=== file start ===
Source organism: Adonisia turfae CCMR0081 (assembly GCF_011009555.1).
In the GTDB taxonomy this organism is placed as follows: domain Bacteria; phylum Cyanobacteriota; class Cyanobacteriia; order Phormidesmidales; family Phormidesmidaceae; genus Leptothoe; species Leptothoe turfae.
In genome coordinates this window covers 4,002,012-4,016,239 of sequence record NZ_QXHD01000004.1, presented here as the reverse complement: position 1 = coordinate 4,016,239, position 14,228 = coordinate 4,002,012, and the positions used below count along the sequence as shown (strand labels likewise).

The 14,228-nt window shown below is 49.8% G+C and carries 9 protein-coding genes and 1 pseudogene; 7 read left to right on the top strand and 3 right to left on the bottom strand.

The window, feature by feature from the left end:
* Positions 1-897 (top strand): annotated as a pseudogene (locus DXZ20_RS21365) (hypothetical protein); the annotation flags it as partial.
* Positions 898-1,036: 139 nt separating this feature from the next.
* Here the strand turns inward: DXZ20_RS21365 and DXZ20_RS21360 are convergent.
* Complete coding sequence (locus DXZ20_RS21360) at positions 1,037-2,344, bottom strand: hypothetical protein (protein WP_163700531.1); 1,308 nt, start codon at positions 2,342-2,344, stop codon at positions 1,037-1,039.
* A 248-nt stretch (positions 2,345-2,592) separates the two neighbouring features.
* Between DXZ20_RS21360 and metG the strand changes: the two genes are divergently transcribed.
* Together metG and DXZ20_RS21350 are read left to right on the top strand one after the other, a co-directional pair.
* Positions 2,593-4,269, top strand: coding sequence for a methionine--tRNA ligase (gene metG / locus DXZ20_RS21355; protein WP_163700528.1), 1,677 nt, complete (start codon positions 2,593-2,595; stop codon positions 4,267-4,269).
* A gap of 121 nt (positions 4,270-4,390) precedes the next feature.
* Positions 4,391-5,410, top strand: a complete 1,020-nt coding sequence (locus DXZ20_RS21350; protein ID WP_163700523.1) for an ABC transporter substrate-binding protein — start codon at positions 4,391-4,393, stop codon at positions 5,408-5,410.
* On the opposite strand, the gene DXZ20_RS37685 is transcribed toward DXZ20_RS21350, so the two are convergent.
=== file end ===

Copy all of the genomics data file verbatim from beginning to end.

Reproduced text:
Source organism: Adonisia turfae CCMR0081 (assembly GCF_011009555.1).
In the GTDB taxonomy this organism is placed as follows: domain Bacteria; phylum Cyanobacteriota; class Cyanobacteriia; order Phormidesmidales; family Phormidesmidaceae; genus Leptothoe; species Leptothoe turfae.
In genome coordinates this window covers 4,002,012-4,016,239 of sequence record NZ_QXHD01000004.1, presented here as the reverse complement: position 1 = coordinate 4,016,239, position 14,228 = coordinate 4,002,012, and the positions used below count along the sequence as shown (strand labels likewise).

The 14,228-nt window shown below is 49.8% G+C and carries 9 protein-coding genes and 1 pseudogene; 7 read left to right on the top strand and 3 right to left on the bottom strand.

The window, feature by feature from the left end:
* Positions 1-897 (top strand): annotated as a pseudogene (locus DXZ20_RS21365) (hypothetical protein); the annotation flags it as partial.
* Positions 898-1,036: 139 nt separating this feature from the next.
* Here the strand turns inward: DXZ20_RS21365 and DXZ20_RS21360 are convergent.
* Complete coding sequence (locus DXZ20_RS21360) at positions 1,037-2,344, bottom strand: hypothetical protein (protein WP_163700531.1); 1,308 nt, start codon at positions 2,342-2,344, stop codon at positions 1,037-1,039.
* A 248-nt stretch (positions 2,345-2,592) separates the two neighbouring features.
* Between DXZ20_RS21360 and metG the strand changes: the two genes are divergently transcribed.
* Together metG and DXZ20_RS21350 are read left to right on the top strand one after the other, a co-directional pair.
* Positions 2,593-4,269, top strand: coding sequence for a methionine--tRNA ligase (gene metG / locus DXZ20_RS21355; protein WP_163700528.1), 1,677 nt, complete (start codon positions 2,593-2,595; stop codon positions 4,267-4,269).
* A gap of 121 nt (positions 4,270-4,390) precedes the next feature.
* Positions 4,391-5,410, top strand: a complete 1,020-nt coding sequence (locus DXZ20_RS21350; protein ID WP_163700523.1) for an ABC transporter substrate-binding protein — start codon at positions 4,391-4,393, stop codon at positions 5,408-5,410.
* On the opposite strand, the gene DXZ20_RS37685 is transcribed toward DXZ20_RS21350, so the two are convergent.